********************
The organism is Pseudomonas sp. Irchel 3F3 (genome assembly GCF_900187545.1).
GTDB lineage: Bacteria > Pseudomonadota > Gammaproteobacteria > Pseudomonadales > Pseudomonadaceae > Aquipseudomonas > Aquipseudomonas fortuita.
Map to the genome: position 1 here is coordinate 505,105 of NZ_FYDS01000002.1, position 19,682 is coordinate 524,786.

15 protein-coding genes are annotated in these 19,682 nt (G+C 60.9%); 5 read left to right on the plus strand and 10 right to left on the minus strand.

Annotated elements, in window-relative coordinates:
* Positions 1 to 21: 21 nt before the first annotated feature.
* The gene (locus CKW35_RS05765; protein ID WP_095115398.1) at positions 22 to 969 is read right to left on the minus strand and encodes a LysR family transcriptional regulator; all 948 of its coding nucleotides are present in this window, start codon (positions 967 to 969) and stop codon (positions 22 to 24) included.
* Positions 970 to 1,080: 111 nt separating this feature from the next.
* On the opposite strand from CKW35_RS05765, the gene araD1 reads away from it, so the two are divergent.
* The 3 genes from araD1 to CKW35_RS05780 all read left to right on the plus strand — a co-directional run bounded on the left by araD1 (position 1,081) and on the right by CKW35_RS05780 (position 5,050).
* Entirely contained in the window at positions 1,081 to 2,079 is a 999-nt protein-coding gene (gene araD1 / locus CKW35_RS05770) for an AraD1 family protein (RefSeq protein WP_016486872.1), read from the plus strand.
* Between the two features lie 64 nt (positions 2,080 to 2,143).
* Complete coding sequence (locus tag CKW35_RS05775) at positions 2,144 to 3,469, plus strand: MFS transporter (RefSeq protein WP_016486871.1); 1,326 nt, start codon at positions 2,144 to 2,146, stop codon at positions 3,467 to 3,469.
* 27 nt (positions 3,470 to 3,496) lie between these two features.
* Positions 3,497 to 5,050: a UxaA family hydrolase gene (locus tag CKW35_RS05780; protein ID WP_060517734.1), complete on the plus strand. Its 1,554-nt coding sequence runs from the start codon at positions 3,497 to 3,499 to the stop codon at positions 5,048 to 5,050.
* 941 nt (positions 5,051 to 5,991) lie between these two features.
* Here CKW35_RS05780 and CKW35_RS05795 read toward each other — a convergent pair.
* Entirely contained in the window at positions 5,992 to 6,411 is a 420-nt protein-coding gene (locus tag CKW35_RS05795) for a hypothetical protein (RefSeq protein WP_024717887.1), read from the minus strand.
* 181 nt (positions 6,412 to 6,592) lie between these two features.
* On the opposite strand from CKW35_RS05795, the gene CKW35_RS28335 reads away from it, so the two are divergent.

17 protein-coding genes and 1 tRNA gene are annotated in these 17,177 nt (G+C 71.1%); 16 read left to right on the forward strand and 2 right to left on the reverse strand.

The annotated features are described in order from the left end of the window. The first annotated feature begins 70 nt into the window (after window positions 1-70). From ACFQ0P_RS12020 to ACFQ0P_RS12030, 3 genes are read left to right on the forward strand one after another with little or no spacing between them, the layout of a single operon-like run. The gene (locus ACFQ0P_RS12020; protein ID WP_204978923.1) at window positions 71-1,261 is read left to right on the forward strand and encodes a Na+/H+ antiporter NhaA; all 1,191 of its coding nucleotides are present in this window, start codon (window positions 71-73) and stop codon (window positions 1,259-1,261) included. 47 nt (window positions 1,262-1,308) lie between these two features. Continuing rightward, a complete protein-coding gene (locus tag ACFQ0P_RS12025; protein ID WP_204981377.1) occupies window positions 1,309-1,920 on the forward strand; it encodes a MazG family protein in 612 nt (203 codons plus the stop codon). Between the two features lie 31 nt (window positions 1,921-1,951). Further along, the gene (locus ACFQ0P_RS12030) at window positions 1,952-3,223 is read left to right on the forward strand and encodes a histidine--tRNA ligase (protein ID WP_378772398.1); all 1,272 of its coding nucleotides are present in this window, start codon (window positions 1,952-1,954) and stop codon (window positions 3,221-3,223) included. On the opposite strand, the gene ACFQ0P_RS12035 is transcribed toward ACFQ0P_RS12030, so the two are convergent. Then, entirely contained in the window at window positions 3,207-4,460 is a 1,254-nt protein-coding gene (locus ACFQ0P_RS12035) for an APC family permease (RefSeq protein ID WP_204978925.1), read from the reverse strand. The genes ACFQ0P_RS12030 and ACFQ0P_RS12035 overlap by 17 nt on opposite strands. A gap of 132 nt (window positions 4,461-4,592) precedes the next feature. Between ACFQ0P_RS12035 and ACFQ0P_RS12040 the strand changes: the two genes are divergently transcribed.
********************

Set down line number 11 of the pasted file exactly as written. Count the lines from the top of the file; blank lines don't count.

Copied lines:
* Entirely contained in the window at positions 1,081 to 2,079 is a 999-nt protein-coding gene (gene araD1 / locus CKW35_RS05770) for an AraD1 family protein (RefSeq protein WP_016486872.1), read from the plus strand.